Established in 2022, Cedar Spoon is an Indigenous Catering Company aimed at bringing awareness to authentic Indigenous cuisine, while honouring Canada’s roots from a food perspective. We provide clients with the unique opportunity to learn about the traditional pantry used by First Nations through an exclusive menu curated by Chef Destiny Moser and Bingemans Catering.

Our Philosophy

To actively contribute to the decolonization and reconciliation of Indigenous peoples in Canada through authentic, Indigenous culinary experiences.

Cedar Spoon will aim to bring forth awareness to the community all that Mother Earth provides us, while celebrating a traditional and regional pantry of ingredients.

Our Chef

Cedar Spoons is privileged to introduce Chef Destiny Moser, the spirit and heart behind Cedar Spoon Indigenous Catering.

Before graduating with top honours from Top Toques Institute of Culinary Excellence, Chef Destiny spent over a decade in the fast-paced world of tech.

In 2019, she took a leap of faith to follow her dreams and leave her mark on the culinary world. Her personal chef venture, FoodZen, has since become a choice producer for those seeking nutritious and convenient meals in Kitchener-Waterloo.

Raised in the Waterloo Region, her passion for food developed at a young age. She spent many hours in the kitchen with her grandmother where she discovered the power of using food as a love language. As her appreciation for food grew and ability to travel increased, Chef Destiny was able to expand her knowledge of international foods and renew her sense of connection with her Indigenous roots and community.

Today, Chef Destiny is driven by the ability to express her love and appreciation through the shared experiences her food and menus bring to the table. As a First Nations Ojibway from the Rainy River Region of Ontario, Cedar Spoon is the next step in both her culinary and personal journey toward reconciliation.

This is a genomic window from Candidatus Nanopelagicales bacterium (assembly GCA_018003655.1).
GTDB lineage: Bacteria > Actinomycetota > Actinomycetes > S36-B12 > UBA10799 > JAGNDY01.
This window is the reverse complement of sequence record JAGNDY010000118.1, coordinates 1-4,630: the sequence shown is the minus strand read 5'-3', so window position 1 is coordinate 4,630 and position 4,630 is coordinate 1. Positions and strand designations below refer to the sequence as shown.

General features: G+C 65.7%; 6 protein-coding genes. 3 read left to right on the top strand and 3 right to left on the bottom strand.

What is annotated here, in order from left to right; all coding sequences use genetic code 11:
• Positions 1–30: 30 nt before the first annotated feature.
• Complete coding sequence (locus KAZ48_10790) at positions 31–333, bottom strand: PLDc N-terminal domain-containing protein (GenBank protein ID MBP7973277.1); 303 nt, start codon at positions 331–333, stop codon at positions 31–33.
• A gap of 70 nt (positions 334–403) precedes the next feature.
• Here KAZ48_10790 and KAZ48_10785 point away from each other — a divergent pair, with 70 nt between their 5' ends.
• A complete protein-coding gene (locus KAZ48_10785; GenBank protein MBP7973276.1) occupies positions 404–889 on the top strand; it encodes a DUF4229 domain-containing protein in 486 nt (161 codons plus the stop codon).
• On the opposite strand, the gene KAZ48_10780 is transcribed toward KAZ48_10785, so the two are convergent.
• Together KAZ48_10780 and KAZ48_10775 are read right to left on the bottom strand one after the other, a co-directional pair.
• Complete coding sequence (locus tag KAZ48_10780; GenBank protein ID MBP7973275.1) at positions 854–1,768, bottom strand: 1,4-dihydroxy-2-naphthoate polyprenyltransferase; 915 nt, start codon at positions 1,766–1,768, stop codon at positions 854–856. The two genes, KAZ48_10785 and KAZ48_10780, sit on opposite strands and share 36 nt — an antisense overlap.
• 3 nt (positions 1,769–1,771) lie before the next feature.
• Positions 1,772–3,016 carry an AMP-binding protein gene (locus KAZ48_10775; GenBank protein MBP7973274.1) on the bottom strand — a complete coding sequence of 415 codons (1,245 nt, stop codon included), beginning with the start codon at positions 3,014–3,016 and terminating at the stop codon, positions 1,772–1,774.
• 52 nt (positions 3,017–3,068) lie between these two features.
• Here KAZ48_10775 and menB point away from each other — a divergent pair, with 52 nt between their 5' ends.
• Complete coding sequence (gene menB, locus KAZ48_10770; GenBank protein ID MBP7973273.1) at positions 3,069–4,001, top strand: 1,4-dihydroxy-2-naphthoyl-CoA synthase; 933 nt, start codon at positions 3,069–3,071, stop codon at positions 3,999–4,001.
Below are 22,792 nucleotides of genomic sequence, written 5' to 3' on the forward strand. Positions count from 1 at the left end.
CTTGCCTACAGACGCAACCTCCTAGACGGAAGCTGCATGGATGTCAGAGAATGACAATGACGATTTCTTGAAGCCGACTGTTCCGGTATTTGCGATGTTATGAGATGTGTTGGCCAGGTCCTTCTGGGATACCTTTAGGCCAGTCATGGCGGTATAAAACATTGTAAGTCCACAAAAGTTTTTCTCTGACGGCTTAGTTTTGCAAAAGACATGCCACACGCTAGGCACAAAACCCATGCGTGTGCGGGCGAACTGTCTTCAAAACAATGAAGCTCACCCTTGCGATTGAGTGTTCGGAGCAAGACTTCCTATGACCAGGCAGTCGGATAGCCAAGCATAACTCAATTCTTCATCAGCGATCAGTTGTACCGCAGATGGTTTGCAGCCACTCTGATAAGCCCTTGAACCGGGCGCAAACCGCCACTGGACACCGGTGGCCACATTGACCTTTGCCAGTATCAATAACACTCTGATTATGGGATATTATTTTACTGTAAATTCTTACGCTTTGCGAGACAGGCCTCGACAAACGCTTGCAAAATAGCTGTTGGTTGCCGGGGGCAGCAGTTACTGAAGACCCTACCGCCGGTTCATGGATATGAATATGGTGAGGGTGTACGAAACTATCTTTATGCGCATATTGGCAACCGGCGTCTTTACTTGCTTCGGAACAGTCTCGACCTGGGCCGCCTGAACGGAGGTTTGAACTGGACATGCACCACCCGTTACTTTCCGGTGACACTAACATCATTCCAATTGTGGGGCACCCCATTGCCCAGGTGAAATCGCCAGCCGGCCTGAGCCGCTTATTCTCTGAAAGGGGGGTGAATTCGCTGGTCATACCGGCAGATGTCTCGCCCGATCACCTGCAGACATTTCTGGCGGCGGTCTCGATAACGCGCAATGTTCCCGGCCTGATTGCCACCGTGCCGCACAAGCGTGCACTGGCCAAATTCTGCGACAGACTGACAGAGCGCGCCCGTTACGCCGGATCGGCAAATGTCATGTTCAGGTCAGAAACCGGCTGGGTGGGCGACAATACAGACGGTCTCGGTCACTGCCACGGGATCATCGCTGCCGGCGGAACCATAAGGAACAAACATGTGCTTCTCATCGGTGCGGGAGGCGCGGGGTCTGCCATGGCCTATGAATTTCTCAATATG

It is her mission to ensure Cedar Spoon honours the bounty while paying respect to the stories and traditions of the First Nations people. She believes that flavor isn’t just about the ingredients you use, but also in the care and thought put into its creation and delivery, making Cedar Spoon an experience that touches all the senses.

“Food is a way for us to reconnect with the Indigenous culture, celebrate, and bring us all together.

Food is holistic, its medicine, and breaking bread is a time of listening.”

- Chef Destiny

Our Indigenous Pantry

The Indigenous pantry was historically comprised of ingredients native to the Canadian agricultural landscape. Their diet was low in sodium, high in protein, and emphasized the use of every piece of the animal or plant through some facet of life as a means of respect for all that Mother Earth provides.

Many of the recipes used today have been changed/instituted through the process of colonization and introduction of processed ingredients like wheat and sugar.

Bite of History: Certain eatables, such as Bannock, have become synonymous with Indigenous communities since the 16th century. While similar breads were commonplace amongst First Nations, those recipes were often made with unleavened flours collected from the roots of plants like ferns and maize.

The origin of Bannock, however, was derived from a Scottish recipe and developed in North America when the First Nations people were forced to survive on the rations provided to them during displacement. The story of Bannock, and its roots in our history, is a perfect example of the how the Indigenous communities have turned the destruction of their culture into an opportunity to share and break bread.

We believe it’s important to recognize the many facets of this cuisine and how it’s evolved throughout time to better understand the past while creating a more sustainable future.

Here’s a look at some of the ingredients you can expect to find at your Cedar Spoon catered event.

Wild Rice Flour
Hazelnut Flour
Chestnut flour
Wild Rice Stock
Corn Stock
Bean Stock
Wild Mushroom Stock
Culinary Ash (Corn / Sage / Juniper)
Spruce Tips (Fresh or dried, depending on season)
Dried mushroom
Sunflower Seeds
Sunflower Butter
Sunflower Oil
Hazelnut Oil
Pumpkin Seed Oil
Walnut Oil
Maple Sugar
Maple Vinegar
Our Indigenous Pantry